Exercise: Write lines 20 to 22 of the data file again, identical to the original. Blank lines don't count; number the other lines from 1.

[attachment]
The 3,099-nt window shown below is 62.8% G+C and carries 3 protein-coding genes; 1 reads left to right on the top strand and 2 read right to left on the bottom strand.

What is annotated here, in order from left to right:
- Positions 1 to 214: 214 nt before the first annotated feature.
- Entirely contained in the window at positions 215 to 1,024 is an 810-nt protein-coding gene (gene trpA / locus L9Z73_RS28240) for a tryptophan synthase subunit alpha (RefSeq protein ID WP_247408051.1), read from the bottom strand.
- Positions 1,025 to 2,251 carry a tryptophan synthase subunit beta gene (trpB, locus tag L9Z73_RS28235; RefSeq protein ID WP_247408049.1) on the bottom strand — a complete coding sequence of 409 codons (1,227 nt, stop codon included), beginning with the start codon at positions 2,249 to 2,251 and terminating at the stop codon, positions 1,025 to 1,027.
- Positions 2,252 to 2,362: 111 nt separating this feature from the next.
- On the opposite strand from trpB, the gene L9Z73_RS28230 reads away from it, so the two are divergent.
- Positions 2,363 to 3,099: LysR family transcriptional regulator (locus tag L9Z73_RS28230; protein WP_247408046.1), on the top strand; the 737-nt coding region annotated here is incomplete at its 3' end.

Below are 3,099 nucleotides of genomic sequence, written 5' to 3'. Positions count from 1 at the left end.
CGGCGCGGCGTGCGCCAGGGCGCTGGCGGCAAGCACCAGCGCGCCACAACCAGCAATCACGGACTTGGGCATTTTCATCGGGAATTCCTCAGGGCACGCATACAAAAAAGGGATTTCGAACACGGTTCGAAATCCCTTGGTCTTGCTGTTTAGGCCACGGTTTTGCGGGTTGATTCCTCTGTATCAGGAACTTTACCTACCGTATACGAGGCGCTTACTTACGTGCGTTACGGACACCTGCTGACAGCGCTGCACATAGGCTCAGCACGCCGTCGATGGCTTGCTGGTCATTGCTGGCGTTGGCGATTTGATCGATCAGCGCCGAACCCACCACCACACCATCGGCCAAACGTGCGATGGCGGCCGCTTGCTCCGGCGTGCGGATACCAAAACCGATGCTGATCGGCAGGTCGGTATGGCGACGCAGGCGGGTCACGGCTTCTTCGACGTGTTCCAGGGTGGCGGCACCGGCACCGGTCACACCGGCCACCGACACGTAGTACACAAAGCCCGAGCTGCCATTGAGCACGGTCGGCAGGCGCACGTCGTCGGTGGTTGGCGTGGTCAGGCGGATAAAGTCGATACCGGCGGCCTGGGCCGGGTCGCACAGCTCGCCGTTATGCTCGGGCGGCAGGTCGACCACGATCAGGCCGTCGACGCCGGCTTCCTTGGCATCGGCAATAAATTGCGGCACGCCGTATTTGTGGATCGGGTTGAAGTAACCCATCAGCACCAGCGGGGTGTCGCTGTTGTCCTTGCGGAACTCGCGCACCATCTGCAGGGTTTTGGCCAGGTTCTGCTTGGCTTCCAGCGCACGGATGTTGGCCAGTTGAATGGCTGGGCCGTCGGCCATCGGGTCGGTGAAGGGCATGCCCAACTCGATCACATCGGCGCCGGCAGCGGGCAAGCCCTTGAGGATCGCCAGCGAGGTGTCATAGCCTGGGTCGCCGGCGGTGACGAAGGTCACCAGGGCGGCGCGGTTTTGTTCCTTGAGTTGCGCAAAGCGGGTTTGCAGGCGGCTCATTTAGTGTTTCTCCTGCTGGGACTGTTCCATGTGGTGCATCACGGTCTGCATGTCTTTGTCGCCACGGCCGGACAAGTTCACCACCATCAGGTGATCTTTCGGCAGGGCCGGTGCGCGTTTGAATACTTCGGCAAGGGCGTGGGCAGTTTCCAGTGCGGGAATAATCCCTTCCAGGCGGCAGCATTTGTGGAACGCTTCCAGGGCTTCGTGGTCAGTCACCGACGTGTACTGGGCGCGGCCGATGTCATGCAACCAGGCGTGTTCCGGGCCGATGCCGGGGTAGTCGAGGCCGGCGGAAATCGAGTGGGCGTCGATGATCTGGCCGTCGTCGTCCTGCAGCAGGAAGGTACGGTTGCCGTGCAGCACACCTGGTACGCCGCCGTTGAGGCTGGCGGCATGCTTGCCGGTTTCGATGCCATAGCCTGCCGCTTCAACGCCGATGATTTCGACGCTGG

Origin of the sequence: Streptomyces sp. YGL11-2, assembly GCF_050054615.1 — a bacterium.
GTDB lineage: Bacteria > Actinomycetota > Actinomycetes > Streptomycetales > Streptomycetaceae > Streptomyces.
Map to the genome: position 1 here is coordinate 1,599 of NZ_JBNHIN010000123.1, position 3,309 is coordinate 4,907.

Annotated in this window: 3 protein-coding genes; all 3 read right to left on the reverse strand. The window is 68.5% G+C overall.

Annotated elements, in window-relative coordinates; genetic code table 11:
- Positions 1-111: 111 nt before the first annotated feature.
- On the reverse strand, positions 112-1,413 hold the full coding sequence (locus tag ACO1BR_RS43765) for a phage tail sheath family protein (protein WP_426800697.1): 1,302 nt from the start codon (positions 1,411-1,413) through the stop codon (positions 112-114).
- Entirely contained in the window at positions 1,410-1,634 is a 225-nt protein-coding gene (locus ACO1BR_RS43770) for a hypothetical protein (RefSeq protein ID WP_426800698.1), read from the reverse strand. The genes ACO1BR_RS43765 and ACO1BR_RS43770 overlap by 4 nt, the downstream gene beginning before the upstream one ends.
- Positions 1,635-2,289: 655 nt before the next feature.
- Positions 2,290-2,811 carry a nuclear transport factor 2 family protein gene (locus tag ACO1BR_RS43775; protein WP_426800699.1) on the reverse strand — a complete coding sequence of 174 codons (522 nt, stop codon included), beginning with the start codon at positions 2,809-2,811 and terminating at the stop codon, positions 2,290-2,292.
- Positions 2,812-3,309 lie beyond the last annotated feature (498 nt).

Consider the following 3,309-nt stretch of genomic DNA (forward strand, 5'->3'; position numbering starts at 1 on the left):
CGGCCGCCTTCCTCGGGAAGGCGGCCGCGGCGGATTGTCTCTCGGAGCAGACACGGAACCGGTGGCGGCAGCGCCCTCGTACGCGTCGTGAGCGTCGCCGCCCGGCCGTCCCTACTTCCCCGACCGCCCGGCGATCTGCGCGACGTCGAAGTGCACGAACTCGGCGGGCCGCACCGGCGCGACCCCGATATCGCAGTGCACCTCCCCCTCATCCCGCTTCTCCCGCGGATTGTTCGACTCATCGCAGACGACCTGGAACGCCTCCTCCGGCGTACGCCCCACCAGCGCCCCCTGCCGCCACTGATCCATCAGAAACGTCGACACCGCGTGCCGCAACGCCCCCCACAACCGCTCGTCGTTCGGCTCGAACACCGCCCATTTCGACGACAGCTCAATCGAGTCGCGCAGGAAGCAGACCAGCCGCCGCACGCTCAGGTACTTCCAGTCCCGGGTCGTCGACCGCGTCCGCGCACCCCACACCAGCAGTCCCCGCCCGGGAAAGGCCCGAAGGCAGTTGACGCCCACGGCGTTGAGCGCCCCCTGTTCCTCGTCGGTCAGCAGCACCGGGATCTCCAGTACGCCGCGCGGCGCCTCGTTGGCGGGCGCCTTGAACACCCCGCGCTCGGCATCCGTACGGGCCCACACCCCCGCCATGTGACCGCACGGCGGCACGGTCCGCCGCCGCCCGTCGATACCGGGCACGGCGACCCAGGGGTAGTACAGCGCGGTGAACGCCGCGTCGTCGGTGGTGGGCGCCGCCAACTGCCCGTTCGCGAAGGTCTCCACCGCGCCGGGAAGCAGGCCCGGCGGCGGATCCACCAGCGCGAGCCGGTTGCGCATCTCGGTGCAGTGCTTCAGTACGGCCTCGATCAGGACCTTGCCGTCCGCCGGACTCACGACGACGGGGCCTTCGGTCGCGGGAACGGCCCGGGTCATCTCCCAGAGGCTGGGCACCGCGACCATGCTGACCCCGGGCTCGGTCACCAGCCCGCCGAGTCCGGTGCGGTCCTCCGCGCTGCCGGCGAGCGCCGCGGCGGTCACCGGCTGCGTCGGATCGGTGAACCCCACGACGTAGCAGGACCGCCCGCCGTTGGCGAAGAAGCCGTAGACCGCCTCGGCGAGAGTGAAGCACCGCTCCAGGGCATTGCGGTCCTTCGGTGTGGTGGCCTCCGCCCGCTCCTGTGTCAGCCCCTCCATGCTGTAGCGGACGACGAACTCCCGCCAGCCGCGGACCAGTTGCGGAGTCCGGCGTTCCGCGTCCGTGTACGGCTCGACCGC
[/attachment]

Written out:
- Positions 2,290-2,811 carry a nuclear transport factor 2 family protein gene (locus tag ACO1BR_RS43775; protein WP_426800699.1) on the reverse strand — a complete coding sequence of 174 codons (522 nt, stop codon included), beginning with the start codon at positions 2,809-2,811 and terminating at the stop codon, positions 2,290-2,292.
- Positions 2,812-3,309 lie beyond the last annotated feature (498 nt).

Consider the following 3,309-nt stretch of genomic DNA (forward strand, 5'->3'; position numbering starts at 1 on the left):